Friday, May 23, 2008

Are Republicans Running Scared ?

"This is a challenging time to be a Republican. No question about it. What happened in Dallas can happen anywhere in Texas. We know that. . . .We're the underdogs and we have to act like it." That's what Texas Secretary of State Roger Williams told a meeting of Republican GOTV workers last Tuesday night.

Just two years ago that would have been a laughable statement. After all, there are few states, if any, that were redder than Texas. But then Dallas County, long a Republican stronghold, did the unthinkable and turned blue in the 2006 election.

Since that time, the general public has turned against the war in Iraq and the economy has gone into the toilet. Add that to the fact that Democrats turned out about twice as many voters in their primary as Republicans did in Texas, and you have a formula for a possible Democratic victory. Even the well-financed Republican incumbent senator is leading his virtually unknown Democratic opponent by only 4 points.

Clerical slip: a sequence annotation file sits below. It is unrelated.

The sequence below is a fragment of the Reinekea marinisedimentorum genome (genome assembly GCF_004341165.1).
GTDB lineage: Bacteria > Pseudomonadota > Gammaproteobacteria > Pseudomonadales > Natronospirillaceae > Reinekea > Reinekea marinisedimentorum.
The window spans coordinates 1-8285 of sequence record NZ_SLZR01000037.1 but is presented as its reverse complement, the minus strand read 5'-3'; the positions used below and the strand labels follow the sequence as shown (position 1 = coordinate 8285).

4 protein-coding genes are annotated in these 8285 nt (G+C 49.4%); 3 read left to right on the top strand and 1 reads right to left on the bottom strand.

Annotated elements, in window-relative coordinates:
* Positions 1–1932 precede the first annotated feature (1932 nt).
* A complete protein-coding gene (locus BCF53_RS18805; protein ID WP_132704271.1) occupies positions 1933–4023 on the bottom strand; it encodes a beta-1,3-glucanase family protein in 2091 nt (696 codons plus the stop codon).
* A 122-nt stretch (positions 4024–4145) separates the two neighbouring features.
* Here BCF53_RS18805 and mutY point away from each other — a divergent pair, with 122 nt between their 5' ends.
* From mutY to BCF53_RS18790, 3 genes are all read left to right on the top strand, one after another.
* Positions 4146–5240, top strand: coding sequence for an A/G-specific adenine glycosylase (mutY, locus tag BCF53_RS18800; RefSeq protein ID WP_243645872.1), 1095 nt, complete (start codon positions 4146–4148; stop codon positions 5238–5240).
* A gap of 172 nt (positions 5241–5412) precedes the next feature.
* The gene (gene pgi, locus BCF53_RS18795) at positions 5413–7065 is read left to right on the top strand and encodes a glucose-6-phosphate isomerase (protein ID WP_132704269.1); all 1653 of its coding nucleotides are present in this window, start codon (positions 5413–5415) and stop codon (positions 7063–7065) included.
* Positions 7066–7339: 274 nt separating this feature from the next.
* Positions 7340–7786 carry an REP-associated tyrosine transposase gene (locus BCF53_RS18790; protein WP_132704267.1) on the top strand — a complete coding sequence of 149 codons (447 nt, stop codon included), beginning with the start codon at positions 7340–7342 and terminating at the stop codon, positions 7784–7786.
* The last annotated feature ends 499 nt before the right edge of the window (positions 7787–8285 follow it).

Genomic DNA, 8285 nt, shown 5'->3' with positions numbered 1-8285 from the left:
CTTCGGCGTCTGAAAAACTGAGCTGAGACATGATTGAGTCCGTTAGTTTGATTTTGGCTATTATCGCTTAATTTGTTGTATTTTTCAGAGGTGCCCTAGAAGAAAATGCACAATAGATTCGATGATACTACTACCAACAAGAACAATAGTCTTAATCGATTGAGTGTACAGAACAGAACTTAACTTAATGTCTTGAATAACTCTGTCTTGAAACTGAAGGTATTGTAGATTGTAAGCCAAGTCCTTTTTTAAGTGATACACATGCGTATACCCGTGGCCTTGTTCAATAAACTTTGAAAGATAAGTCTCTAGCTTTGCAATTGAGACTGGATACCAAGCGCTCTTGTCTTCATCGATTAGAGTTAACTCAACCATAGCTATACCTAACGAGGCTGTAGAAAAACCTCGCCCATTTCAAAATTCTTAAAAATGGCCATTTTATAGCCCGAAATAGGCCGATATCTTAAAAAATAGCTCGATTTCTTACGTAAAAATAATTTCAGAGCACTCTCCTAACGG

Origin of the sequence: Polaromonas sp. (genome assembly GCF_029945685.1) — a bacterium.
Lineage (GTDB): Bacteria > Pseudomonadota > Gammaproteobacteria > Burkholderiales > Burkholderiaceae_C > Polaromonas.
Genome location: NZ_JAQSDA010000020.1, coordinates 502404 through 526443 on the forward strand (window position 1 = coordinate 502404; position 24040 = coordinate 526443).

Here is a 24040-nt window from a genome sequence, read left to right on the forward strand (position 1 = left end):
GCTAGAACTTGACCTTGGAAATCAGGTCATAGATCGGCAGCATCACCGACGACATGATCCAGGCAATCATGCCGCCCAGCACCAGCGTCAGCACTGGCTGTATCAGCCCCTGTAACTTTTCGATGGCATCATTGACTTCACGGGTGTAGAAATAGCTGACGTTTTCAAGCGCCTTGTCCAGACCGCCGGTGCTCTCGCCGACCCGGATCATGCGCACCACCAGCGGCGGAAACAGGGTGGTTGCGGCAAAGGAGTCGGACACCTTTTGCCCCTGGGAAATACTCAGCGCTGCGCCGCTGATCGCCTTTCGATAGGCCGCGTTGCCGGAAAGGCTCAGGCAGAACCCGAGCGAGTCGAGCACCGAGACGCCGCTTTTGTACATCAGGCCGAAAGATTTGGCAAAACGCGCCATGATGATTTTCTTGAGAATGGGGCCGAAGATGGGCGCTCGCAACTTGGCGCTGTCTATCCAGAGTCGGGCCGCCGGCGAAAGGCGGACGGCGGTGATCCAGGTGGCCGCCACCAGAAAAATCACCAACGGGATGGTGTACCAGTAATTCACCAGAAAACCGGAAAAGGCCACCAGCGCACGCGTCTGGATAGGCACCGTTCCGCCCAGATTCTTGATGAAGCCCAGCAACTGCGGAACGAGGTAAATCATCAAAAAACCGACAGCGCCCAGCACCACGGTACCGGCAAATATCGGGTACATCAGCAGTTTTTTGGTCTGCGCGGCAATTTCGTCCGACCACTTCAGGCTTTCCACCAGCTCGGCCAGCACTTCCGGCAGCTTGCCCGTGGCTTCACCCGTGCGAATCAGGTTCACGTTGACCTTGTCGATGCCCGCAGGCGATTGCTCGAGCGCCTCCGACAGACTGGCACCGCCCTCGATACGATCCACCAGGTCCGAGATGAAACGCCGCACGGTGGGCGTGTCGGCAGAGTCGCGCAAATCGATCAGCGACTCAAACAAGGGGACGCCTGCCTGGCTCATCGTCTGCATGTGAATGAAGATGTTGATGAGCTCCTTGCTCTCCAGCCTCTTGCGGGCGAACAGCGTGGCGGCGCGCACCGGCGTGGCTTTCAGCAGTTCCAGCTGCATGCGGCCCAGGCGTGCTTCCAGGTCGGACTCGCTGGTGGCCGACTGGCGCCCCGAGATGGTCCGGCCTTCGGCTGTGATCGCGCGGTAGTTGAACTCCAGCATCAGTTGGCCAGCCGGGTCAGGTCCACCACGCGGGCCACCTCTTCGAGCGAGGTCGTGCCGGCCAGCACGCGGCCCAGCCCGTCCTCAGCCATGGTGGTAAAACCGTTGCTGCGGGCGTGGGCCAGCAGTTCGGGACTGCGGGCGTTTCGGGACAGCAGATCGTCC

Now Williams was trying to light a fire under his Republican workers. I don't think Republicans are quite underdogs in Texas -- not yet. But they know they have not done well with their turn in charge of this country and this state.

The stage is set for a real battle for the first time in years here in Texas. Will the Republican base turn out to support a candidate (McCain) that they're not really exicited about? Can the Democrats get that record number of primary voters back to the polls? We won't know the answer to those questions until November.

But for the first time in a very long time, the Republicans are running scared. There's a very good chance they face a devastating loss across the nation this Fall -- and it could even extend to the state of Texas.


  1. I think we have a good chance of making gains here in Texas this fall. Having Noriega at the top of the ticket is going to help boost Hispanic turnout, and having Obama on the ballot will increase turnout among the young and African-Americans. Plus, the Republicans are pushing a tarnished brand.

  2. Jobsanger - I think Texas is definitely in play. A lot of people are just plain old sick of the Republicans and their slash and burn style politics and management. I live in Tom Delay's old district, and in 2006 unknown Richard Morrison gave him a run for the money and paved the way for Nick Lampson's victory in the special election. That's in the reddest district in the supposed reddest state in the country.

    The Democrats should do even better this time around, and if the national party puts any type of resources into the races here, it could get ugly real quick.


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